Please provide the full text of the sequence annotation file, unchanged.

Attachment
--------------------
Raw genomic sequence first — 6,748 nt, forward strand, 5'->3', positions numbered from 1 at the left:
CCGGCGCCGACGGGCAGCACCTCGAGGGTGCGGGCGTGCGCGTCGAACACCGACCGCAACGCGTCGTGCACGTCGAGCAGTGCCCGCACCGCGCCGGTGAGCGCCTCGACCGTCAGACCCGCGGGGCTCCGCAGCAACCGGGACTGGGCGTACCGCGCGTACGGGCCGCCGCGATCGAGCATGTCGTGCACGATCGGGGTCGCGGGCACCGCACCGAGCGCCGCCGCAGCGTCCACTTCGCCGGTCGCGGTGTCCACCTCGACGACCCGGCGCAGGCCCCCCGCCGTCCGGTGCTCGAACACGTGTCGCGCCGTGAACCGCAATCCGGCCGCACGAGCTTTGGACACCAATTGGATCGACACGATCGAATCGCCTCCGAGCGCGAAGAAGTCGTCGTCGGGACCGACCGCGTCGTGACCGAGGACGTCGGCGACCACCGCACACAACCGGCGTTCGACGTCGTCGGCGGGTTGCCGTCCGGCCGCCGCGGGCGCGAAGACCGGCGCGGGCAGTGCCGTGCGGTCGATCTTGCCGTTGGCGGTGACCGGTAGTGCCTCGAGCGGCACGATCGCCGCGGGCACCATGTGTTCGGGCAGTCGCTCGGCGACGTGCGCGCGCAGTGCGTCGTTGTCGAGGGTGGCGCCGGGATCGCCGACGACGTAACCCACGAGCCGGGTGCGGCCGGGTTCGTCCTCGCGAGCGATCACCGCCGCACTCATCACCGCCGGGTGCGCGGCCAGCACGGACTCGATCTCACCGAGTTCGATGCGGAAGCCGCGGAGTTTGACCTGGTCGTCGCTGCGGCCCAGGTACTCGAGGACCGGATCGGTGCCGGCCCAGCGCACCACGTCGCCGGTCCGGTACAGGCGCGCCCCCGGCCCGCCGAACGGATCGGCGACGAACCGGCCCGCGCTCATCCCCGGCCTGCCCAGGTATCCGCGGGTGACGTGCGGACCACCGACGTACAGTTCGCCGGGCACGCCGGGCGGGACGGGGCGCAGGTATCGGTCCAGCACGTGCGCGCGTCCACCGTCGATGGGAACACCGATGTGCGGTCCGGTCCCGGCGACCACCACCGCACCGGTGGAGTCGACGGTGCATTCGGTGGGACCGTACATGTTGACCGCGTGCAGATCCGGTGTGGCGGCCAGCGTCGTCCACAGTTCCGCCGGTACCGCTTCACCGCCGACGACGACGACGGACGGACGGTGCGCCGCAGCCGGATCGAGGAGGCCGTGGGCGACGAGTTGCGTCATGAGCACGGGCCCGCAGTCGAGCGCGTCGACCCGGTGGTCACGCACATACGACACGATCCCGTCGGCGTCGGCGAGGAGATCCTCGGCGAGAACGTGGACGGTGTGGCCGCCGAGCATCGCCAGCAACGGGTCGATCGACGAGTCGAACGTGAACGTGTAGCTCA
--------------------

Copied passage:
Raw genomic sequence first — 6,748 nt, forward strand, 5'->3', positions numbered from 1 at the left:
CCGGCGCCGACGGGCAGCACCTCGAGGGTGCGGGCGTGCGCGTCGAACACCGACCGCAACGCGTCGTGCACGTCGAGCAGTGCCCGCACCGCGCCGGTGAGCGCCTCGACCGTCAGACCCGCGGGGCTCCGCAGCAACCGGGACTGGGCGTACCGCGCGTACGGGCCGCCGCGATCGAGCATGTCGTGCACGATCGGGGTCGCGGGCACCGCACCGAGCGCCGCCGCAGCGTCCACTTCGCCGGTCGCGGTGTCCACCTCGACGACCCGGCGCAGGCCCCCCGCCGTCCGGTGCTCGAACACGTGTCGCGCCGTGAACCGCAATCCGGCCGCACGAGCTTTGGACACCAATTGGATCGACACGATCGAATCGCCTCCGAGCGCGAAGAAGTCGTCGTCGGGACCGACCGCGTCGTGACCGAGGACGTCGGCGACCACCGCACACAACCGGCGTTCGACGTCGTCGGCGGGTTGCCGTCCGGCCGCCGCGGGCGCGAAGACCGGCGCGGGCAGTGCCGTGCGGTCGATCTTGCCGTTGGCGGTGACCGGTAGTGCCTCGAGCGGCACGATCGCCGCGGGCACCATGTGTTCGGGCAGTCGCTCGGCGACGTGCGCGCGCAGTGCGTCGTTGTCGAGGGTGGCGCCGGGATCGCCGACGACGTAACCCACGAGCCGGGTGCGGCCGGGTTCGTCCTCGCGAGCGATCACCGCCGCACTCATCACCGCCGGGTGCGCGGCCAGCACGGACTCGATCTCACCGAGTTCGATGCGGAAGCCGCGGAGTTTGACCTGGTCGTCGCTGCGGCCCAGGTACTCGAGGACCGGATCGGTGCCGGCCCAGCGCACCACGTCGCCGGTCCGGTACAGGCGCGCCCCCGGCCCGCCGAACGGATCGGCGACGAACCGGCCCGCGCTCATCCCCGGCCTGCCCAGGTATCCGCGGGTGACGTGCGGACCACCGACGTACAGTTCGCCGGGCACGCCGGGCGGGACGGGGCGCAGGTATCGGTCCAGCACGTGCGCGCGTCCACCGTCGATGGGAACACCGATGTGCGGTCCGGTCCCGGCGACCACCACCGCACCGGTGGAGTCGACGGTGCATTCGGTGGGACCGTACATGTTGACCGCGTGCAGATCCGGTGTGGCGGCCAGCGTCGTCCACAGTTCCGCCGGTACCGCTTCACCGCCGACGACGACGACGGACGGACGGTGCGCCGCAGCCGGATCGAGGAGGCCGTGGGCGACGAGTTGCGTCATGAGCACGGGCCCGCAGTCGAGCGCGTCGACCCGGTGGTCACGCACATACGACACGATCCCGTCGGCGTCGGCGAGGAGATCCTCGGCGAGAACGTGGACGGTGTGGCCGCCGAGCATCGCCAGCAACGGGTCGATCGACGAGTCGAACGTGAACGTGTAGCTCA